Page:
Richard Hobbs, curator, British Museum
My first encounter with the Mildenhall treasure was back in 1977 when I was eight years old. I received a copy of the new Roald Dahl book, an author of whom, like many children of my generation, I was a huge fan. ‘The Wonderful story of Henry Sugar and six more’ was a collection of short stories (I still have it; perhaps it’s worth something, as a first edition) which bear more relation with Dahl’s rather macabre tales aimed at adults than the timeless classics for children such as ‘Charlie and the Chocolate Factory’ or ‘James and the Giant Peach’. Henry Sugar is a story about a man who discovers the ability to see through playing cards, and uses his gift to win vast sums of money in casinos. After the buzz of winning wears off, he starts to use his newly found wealth for acts of philanthropy: first giving his money away to random strangers (the cover depicts Sugar throwing wads of £20 notes out of a high storey window), then building orphanages.
But I was more drawn to one of the other stories in the collection, simply entitled ‘The Mildenhall treasure’, and about a rather different type of discovery, the discovery of treasure: one of the few stories of Dahl’s career as a writer he based on real events.
As Dahl explains in his preface, he decided to re-publish the story, with a few tweaks, because this was not the first time the story had an airing. In fact, ‘The Mildenhall treasure’ (then entitled ‘He plowed [sic] up $1,000,000’) was one of the first pieces of journalism he ever sold as a fledgling writer in the immediate post-war years – Dahl was a fighter pilot in the RAF – to an American magazine called ‘The Saturday Evening Post’. In both versions Dahl creates a narrative around the discovery of the hoard of late Roman silver in the winter of 1942 at the height of the Second World War by local farmer, Gordon Butcher, subsequently excavated by Butcher and his boss Sidney Ford. (The story was republished for a third time in 1999, this time as a stand-alone book with illustrations by Ralph Steadman).
Dahl’s story stayed with me, and in the late 1980s when I was studying for an archaeology degree at University College London, I recalled Dahl’s story when the Mildenhall treasure was mentioned during a lecture on the archaeology of the later Roman Empire, taught by the legendary Richard Reece. Richard also alluded to a conspiracy theory surrounding the discovery of the treasure, saying that many believed it had been flown in to the military airbase at Mildenhall from somewhere in the Mediterranean, perhaps North Africa. I remember saying to him: ‘But what about Roald Dahl’s story? Surely that describes very plausibly how it was discovered?’, or words to that effect. My comment was met with a blank look. It only occurred to me afterwards that Richard had never come across Dahl’s ‘account’: it was, after all, published in a book for children.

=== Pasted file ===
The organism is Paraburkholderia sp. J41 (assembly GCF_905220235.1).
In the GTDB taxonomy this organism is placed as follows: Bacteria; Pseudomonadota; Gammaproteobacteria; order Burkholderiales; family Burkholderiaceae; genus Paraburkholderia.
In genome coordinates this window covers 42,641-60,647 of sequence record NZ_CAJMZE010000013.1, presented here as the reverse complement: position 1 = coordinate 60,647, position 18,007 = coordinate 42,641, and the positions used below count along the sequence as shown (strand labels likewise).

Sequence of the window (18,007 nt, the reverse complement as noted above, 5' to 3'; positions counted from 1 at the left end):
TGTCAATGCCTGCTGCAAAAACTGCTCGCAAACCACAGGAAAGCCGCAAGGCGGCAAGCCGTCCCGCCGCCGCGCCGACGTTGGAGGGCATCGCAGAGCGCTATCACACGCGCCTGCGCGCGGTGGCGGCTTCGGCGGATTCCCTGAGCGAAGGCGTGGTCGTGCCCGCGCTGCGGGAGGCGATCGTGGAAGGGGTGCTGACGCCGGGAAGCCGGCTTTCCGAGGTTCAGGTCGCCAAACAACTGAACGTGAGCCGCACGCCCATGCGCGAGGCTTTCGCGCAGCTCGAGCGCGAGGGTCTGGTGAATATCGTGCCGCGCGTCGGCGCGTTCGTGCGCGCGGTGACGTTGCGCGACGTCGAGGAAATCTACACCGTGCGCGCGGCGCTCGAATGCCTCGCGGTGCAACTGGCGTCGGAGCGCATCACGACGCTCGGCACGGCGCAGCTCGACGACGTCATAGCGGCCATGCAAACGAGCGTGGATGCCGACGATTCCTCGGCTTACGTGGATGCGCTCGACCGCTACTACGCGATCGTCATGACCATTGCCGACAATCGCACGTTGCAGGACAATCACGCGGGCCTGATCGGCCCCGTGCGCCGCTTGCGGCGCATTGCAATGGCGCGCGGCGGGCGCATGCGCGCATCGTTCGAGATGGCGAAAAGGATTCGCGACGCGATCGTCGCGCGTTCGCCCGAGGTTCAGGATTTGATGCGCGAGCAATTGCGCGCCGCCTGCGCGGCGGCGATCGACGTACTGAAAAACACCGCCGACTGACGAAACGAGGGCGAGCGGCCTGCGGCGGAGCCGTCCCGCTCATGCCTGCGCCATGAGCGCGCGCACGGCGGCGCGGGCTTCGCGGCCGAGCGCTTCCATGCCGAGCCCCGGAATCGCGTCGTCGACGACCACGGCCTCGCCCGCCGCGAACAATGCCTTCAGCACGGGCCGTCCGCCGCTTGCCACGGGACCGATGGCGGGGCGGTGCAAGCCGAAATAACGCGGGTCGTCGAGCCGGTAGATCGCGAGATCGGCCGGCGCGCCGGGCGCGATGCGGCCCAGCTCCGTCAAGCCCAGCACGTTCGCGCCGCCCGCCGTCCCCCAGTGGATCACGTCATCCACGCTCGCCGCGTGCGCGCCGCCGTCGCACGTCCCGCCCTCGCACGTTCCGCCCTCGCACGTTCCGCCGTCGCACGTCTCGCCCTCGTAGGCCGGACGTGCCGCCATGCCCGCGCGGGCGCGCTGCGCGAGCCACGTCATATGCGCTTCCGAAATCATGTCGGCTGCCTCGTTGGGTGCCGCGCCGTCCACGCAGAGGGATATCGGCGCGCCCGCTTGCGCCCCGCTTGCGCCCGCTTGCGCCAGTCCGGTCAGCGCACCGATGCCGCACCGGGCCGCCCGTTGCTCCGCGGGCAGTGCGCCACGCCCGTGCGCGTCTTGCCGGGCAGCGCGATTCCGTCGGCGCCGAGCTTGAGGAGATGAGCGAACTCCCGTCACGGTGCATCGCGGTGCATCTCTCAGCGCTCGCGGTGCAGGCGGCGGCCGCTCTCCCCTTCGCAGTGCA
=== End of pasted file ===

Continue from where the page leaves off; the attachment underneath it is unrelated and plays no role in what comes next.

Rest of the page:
Of course, staff at the British Museum knew the story very well, having been contacted about it by countless school children over the years. Indeed to this day many children, having read the story, are drawn to the Roman Britain gallery to see the treasure for themselves. But how valuable is Dahl’s account? Although his intention was first and foremost to tell a good yarn, it is not without worth to archaeologists seeking the ‘truth’ about the discovery. This is because it was based on what may have been the only interview with Gordon Butcher, the original finder of the treasure. As Dahl explains in his preface, he drove to Mildenhall having read about the discovery in the Times, persuaded Gordon Butcher to talk to him, faithfully noted down everything Butcher said, and, in Dahl’s own words, ‘wrote the story as truthfully as I possibly could’.
Having successfully sold it to the American magazine, he shared the fee he received with Butcher who sent Dahl a note saying ‘you could have knocked me over with a feather when I saw your cheque’. But because Butcher’s boss Sidney Ford, not Butcher, took the treasure home, after the treasure emerged from hiding in 1946 the focus shifted to Ford, and Butcher’s part in the whole affair was rather overlooked. It appears that no-one, particularly the archaeologists who investigated the circumstances surrounding the discovery, thought to ask Butcher what he recalled of the moment when his plough struck something in the ground – no-one except Roald Dahl.
Dahl himself came to see the treasure in 1946 when it was first put on display. Of the experience, he writes: ‘It was fabulous. I got the shivers… just from looking at it.’ He was not the first to be affected in this way and certainly not the last – myself included.
Richard Hobbs is curator of Romano-British collections and is currently on a British Academy Mid-Career Fellowship to publish the Mildenhall treasure
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